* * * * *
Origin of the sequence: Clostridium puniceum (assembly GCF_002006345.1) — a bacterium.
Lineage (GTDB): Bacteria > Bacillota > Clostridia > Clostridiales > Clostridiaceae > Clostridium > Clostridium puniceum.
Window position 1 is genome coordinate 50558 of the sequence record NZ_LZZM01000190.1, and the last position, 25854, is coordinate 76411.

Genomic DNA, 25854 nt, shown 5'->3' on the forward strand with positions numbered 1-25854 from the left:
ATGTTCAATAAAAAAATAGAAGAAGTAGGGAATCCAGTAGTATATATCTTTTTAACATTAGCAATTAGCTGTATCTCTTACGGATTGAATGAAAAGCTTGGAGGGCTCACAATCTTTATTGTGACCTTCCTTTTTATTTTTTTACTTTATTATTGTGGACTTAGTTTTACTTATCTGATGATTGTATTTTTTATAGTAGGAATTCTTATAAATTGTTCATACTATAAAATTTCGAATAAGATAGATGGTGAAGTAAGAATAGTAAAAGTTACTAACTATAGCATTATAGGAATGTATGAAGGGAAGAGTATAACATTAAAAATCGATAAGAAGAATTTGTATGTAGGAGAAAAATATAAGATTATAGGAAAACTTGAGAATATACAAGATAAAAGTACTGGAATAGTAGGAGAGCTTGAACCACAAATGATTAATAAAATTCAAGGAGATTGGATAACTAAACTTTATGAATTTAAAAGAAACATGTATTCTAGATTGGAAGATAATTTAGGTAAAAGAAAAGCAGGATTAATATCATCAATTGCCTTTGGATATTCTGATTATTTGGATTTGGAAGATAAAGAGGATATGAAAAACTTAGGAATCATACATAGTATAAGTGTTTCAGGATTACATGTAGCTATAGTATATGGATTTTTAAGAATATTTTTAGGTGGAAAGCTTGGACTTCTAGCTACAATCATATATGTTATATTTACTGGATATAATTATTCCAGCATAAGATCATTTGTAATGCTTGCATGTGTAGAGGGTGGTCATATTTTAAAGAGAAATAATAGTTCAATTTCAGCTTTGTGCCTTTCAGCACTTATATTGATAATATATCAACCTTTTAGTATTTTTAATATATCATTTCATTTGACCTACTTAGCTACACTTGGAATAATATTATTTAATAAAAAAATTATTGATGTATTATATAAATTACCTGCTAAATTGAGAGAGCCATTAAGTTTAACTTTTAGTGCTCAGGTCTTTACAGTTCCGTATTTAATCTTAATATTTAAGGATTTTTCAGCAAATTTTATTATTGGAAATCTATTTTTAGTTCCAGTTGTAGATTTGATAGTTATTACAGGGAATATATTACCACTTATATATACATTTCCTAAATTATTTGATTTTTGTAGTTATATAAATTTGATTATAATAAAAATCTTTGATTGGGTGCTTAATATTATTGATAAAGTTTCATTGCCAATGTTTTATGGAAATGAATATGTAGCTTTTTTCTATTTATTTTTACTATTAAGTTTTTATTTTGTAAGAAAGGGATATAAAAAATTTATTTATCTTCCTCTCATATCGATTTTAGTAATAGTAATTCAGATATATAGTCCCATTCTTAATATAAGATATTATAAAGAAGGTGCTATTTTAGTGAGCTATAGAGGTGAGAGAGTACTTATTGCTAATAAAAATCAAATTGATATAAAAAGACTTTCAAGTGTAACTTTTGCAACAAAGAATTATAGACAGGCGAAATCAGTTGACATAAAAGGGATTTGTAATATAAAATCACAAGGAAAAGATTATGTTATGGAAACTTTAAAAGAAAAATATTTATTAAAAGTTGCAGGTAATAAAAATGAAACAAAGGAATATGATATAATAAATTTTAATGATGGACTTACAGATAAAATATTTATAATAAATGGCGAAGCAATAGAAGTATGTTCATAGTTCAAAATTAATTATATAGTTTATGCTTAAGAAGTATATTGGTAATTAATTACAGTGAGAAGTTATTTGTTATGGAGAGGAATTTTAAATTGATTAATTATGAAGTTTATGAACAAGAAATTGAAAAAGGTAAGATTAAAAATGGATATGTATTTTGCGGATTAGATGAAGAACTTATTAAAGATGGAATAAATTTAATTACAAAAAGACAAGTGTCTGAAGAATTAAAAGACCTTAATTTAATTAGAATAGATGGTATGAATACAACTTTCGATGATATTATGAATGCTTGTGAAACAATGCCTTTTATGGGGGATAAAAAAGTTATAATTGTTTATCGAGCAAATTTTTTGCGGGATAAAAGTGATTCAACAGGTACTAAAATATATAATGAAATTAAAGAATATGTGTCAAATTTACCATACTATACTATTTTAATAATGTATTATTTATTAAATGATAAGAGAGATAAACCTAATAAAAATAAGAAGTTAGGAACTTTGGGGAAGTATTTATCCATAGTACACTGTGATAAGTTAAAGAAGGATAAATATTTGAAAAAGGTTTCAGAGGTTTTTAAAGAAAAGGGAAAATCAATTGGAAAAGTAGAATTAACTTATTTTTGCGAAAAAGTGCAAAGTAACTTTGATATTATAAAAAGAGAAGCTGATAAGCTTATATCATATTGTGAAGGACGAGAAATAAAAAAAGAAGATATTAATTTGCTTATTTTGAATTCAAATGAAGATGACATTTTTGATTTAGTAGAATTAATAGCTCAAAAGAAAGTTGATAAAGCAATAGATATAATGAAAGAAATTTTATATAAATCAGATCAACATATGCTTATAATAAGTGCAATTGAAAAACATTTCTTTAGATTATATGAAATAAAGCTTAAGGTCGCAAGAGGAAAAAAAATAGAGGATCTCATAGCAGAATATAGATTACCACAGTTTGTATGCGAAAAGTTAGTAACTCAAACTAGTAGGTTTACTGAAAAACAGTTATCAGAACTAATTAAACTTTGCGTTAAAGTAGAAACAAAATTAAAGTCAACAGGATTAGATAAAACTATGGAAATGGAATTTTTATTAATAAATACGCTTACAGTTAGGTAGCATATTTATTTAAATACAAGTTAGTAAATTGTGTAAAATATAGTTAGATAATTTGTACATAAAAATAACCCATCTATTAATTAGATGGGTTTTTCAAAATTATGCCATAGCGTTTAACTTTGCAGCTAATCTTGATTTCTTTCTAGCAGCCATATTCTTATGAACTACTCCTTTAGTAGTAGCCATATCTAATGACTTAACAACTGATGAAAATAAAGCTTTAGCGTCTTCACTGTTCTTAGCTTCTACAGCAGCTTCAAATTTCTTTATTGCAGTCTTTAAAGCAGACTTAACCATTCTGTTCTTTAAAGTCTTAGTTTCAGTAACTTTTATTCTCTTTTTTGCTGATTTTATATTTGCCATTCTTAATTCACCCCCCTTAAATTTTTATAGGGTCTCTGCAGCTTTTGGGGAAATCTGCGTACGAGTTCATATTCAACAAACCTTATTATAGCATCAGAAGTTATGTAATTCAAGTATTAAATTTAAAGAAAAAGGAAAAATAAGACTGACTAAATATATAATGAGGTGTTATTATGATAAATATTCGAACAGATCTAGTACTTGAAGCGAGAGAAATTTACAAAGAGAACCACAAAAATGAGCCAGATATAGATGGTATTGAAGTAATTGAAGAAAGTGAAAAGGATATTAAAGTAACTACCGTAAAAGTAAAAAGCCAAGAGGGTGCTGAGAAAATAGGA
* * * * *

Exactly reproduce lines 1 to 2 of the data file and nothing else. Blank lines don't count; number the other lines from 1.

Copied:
Origin of the sequence: Clostridium puniceum (assembly GCF_002006345.1) — a bacterium.
Lineage (GTDB): Bacteria > Bacillota > Clostridia > Clostridiales > Clostridiaceae > Clostridium > Clostridium puniceum.